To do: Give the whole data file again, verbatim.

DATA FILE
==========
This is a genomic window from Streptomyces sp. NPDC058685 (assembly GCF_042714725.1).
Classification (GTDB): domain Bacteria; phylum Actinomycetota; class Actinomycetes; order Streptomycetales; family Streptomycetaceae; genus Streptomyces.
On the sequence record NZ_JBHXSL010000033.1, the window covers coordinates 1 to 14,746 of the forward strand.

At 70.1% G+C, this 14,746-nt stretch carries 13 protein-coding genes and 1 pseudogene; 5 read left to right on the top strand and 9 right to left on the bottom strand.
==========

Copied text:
This is a genomic window from Streptomyces sp. NPDC058685 (assembly GCF_042714725.1).
Classification (GTDB): domain Bacteria; phylum Actinomycetota; class Actinomycetes; order Streptomycetales; family Streptomycetaceae; genus Streptomyces.
On the sequence record NZ_JBHXSL010000033.1, the window covers coordinates 1 to 14,746 of the forward strand.

At 70.1% G+C, this 14,746-nt stretch carries 13 protein-coding genes and 1 pseudogene; 5 read left to right on the top strand and 9 right to left on the bottom strand.